Fine-tune

To 'fine-tune' something is to make small changes as you make it perfect

Today's story: Mattresses in a box
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Fine tune

This is a good one. Now I’m going to show you the English expression “fine-tune.” This is a verb phrase. To fine-tune something is to make very small changes as you try to make it perfect.

Before we go any farther, let me share where this comes from. To “tune an instrument” is to make the small changes to the instrument so that it produces the sound you want. I’m not musical at all, but I know that every time you pick up a guitar, you have to tune it. You have to adjust the tension of the strings so that when you pluck a string, it makes the sound you need.

You tune a piano so that striking every key produces the same sound on your piano as it does on other pianos. And in both cases, this is a very delicate process. When you tune a guitar, you don’t crank the pressure way up and way down. You delicately make a little change here—then try it. Ah, a little too much, back the other way. Try it again—how does it sound now? Almost there, a little more. Oops, that was too much, let’s go back a little. There—perfect. That’s the thought process of tuning a guitar.

So that’s what I want you to keep in mind when we talk about fine-tuning something. You make small adjustments here and there, trying to get the best possible outcome.

When you are designing a new product, you will fine-tune the product. You will make many small changes, trying to get it exactly right. Today we talked about the new generation of mattress makers . And I said, they can combine materials to fine-tune the product.

Today, a mattress manufacturer has hundreds, thousands, of combinations of materials, foams, layers, coverings, thicknesses. So they might make a prototype mattress that’s feels perfect—but it traps a lot of body heat in the top later. The test users love the mattress, but they’re burning up at night.

Okay, now they add a different type of foam on the top layer. How’s that? Too bouncy? Okay, let’s change the base layer to make it thicker. Yikes—that didn’t work, now let’s re-adjust that top layer. Ah great, now we’ve got a mattress that feels right and doesn’t trap heat.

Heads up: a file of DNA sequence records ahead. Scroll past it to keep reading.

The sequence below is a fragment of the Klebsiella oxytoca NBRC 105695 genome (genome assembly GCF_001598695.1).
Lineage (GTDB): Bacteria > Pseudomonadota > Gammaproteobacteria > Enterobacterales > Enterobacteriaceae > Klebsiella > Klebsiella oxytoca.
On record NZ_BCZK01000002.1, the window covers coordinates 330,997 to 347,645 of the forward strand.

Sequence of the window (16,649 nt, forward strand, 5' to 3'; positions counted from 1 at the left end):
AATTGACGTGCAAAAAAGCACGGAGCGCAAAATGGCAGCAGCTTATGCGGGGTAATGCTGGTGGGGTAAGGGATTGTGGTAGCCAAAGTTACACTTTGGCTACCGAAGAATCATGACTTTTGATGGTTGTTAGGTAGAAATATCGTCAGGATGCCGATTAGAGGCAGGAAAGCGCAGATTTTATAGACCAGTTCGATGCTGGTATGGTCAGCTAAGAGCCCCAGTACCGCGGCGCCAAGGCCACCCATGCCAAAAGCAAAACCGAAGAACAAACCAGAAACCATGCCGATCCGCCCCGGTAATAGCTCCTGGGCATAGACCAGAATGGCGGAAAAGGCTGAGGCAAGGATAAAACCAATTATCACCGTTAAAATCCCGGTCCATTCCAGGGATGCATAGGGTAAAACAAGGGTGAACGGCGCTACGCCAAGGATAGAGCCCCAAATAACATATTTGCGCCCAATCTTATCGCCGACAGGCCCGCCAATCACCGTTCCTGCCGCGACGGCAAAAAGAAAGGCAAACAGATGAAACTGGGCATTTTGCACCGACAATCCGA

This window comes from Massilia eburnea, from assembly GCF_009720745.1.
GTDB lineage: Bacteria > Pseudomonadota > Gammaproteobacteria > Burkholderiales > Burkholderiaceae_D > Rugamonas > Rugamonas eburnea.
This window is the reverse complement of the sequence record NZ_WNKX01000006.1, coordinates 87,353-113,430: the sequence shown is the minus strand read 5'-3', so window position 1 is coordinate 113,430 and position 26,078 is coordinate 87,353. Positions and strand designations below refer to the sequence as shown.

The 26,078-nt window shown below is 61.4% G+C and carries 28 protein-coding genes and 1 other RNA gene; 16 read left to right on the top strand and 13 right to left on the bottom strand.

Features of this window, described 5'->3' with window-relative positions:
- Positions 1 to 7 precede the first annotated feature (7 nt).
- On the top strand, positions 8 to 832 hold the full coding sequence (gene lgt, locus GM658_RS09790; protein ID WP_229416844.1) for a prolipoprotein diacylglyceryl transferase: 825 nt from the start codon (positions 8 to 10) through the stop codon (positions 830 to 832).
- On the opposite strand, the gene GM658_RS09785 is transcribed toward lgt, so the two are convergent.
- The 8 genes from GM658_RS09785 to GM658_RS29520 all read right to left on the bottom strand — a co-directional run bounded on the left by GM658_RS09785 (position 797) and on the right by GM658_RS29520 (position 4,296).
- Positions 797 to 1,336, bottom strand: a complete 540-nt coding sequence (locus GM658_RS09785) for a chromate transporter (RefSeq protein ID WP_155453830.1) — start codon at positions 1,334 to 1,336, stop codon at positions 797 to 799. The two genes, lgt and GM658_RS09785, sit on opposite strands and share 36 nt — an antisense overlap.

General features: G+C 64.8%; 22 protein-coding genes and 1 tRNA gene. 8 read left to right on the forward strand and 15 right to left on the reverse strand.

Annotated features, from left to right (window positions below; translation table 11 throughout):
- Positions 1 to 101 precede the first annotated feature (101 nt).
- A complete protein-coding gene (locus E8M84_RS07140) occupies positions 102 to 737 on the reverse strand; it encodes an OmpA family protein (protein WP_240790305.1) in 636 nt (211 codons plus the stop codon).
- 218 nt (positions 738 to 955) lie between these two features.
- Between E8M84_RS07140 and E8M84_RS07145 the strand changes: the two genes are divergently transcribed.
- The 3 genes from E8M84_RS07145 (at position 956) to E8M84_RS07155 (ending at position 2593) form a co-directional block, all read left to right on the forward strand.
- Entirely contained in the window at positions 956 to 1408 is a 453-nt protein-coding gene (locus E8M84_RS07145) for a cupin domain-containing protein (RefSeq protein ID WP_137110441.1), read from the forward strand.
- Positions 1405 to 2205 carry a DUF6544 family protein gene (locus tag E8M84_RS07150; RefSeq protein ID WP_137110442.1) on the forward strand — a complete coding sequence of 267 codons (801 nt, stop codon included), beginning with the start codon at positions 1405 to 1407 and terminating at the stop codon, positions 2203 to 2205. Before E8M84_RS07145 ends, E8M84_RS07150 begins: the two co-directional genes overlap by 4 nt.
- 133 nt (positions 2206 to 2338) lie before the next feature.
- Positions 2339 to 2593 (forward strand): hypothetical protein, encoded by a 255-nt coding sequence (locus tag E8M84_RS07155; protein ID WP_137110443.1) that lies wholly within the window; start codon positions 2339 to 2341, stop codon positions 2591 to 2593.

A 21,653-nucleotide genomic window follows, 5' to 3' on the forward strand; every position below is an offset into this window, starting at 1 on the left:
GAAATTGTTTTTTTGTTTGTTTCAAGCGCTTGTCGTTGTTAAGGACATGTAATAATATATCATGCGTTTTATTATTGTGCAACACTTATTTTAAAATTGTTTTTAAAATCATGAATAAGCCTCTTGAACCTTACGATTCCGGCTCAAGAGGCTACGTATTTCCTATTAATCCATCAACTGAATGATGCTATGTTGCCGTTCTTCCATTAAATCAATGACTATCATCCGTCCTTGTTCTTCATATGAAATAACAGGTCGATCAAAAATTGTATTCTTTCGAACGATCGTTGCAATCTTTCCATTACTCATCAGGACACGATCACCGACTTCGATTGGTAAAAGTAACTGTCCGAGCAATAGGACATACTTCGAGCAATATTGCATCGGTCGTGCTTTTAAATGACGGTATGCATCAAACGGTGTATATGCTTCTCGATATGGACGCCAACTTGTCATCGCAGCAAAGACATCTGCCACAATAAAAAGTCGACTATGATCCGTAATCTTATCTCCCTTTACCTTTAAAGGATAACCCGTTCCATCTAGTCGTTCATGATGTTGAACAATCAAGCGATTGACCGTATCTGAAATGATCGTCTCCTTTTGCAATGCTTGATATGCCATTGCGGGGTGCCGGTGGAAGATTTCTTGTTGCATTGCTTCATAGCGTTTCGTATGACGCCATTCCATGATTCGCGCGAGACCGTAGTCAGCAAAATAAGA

But wait a second. What’s that smell? Why does the mattress smell like chemicals? What can we add to the foam to reduce the smell? Try a new coating to disguise the smell of the foam layers. And on and on and on they go, fine-tuning the product, until they think it’s perfect.

If you’re giving a speech, you can fine-tune the speech. You read it over and over. How does this sound? What if I moved this part closer to the beginning? Let’s change a few words here or there. Hmm, seems a little long. Can we cut anything out? You’re fine-tuning a speech.

The same goes for authors of books and magazine articles; the last round of revisions is fine-tuning the manuscript so that it’s just right.

You can fine-tune a skill set. Golfers—oh man. They spend a lot of time fine-tuning their golf swings—and I’m not just talking the pros. A lot of amateur golfers hire instructors to watch their swings. They videotape themselves and analyze the tape. The instructors—who charge by the hour—give endless small tips to help the golfers fine-tune their swings, to make small adjustments. How are you holding the club? Where are your feet pointing? How much is your back arching? How far back to you go? What’s your follow through like? Where are you looking as you finish the swing? All these are ways to fine-tune your golf swing.

You can fine-tune a machine. What adjustments can you make to a machine so that it runs more efficiently? So that it produces fewer errors?

You can fine-tune a business process, like a workflow. Let’s say you produce English lessons every Monday and Thursday, and these lessons require the participation of a lot of people. What changes can we make to the process that make it more efficient and make it less likely that we make a mistake? Can we adopt a new tool? How do we communicate? Those are all ways to fine-tune a business process.

Quote of the Week

It’s time for a quote of the week; we’ll keep this one quick. Today’s is by Oscar Wilde; this is not the first Oscar Wilde quote we’ve used. I think I once said he’s always a good source for a quote. He said, “Only dull people are brilliant at breakfast.”

Dull means boring. Think about that for a second. “Only dull people are brilliant at breakfast.” He’s saying that if you’re truly brilliant, you’re up late at night…or your brilliance shines through later in the day. He was not one of those “early to bed, early to rise” types from what I know.

Oscar Wilde says, “Only dull people are brilliant at breakfast.” You don’t have to agree with it to think it’s funny!

See you next time!

And that’s all for today’s lesson. On Thursday, we’ll start our first of four Holiday Special lessons. These lessons will be shorter and about holiday-winter type topics, and a little easier to understand. The first one, on Thursday, will be about snowmobiling. So you can look forward to that coming up in just a few days.

See you then!

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Story: Mattresses in a box